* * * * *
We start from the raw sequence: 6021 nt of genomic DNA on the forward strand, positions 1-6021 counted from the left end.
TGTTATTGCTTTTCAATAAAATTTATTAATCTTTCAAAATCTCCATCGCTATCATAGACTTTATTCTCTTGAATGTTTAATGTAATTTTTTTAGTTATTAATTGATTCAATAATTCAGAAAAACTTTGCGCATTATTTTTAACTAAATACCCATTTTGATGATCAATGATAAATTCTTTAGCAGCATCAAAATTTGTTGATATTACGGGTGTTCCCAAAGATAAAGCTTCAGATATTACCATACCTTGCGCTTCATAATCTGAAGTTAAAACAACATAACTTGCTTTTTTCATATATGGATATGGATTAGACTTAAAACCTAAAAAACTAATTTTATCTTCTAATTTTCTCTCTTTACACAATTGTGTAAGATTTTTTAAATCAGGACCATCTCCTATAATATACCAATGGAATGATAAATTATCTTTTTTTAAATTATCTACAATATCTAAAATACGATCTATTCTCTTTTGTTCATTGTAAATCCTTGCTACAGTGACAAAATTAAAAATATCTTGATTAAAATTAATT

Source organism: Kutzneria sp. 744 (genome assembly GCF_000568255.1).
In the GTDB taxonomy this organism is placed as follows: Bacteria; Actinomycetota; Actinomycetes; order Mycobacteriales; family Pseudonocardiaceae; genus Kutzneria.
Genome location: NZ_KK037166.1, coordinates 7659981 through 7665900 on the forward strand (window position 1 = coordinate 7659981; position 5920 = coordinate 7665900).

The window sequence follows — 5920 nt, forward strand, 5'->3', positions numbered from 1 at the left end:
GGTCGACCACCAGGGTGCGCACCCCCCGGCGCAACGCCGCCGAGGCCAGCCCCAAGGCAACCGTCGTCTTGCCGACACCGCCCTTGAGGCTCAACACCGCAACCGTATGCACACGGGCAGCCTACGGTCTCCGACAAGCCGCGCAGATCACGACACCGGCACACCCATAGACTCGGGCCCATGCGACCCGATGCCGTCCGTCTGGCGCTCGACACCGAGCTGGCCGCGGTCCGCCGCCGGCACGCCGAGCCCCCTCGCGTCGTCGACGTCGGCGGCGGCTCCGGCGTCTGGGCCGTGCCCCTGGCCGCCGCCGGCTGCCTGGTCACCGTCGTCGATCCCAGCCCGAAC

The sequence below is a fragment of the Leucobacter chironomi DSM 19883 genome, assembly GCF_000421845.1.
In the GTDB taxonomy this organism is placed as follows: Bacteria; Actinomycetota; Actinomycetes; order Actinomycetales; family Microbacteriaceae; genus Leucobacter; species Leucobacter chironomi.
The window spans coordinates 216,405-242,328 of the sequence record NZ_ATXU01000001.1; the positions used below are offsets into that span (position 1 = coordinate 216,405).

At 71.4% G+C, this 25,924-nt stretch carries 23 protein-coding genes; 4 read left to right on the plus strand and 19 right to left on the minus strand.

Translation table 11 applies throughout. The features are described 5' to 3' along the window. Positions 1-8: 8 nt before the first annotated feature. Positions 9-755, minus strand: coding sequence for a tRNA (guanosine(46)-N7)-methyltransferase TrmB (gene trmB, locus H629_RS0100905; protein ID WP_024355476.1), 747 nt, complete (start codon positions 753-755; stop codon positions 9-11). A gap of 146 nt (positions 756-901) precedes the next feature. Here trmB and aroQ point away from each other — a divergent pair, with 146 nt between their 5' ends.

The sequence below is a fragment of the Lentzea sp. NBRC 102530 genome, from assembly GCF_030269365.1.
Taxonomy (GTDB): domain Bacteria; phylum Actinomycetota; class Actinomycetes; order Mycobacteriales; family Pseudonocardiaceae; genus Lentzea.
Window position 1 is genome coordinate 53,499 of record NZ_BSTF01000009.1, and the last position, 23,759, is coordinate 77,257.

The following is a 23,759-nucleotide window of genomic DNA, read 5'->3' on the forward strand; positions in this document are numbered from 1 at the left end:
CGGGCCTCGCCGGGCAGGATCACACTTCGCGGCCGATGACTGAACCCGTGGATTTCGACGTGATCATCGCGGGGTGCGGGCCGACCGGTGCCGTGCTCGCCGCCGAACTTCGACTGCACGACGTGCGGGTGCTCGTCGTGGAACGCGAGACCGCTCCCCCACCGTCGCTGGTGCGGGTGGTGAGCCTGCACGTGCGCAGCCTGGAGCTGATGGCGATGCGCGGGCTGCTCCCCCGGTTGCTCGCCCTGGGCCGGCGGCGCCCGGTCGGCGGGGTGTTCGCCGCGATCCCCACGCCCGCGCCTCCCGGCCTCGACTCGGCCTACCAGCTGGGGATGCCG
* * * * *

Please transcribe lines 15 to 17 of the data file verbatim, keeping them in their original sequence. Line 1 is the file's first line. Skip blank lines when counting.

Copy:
Window position 1 is genome coordinate 53,499 of record NZ_BSTF01000009.1, and the last position, 23,759, is coordinate 77,257.

The following is a 23,759-nucleotide window of genomic DNA, read 5'->3' on the forward strand; positions in this document are numbered from 1 at the left end:
CGGGCCTCGCCGGGCAGGATCACACTTCGCGGCCGATGACTGAACCCGTGGATTTCGACGTGATCATCGCGGGGTGCGGGCCGACCGGTGCCGTGCTCGCCGCCGAACTTCGACTGCACGACGTGCGGGTGCTCGTCGTGGAACGCGAGACCGCTCCCCCACCGTCGCTGGTGCGGGTGGTGAGCCTGCACGTGCGCAGCCTGGAGCTGATGGCGATGCGCGGGCTGCTCCCCCGGTTGCTCGCCCTGGGCCGGCGGCGCCCGGTCGGCGGGGTGTTCGCCGCGATCCCCACGCCCGCGCCTCCCGGCCTCGACTCGGCCTACCAGCTGGGGATGCCG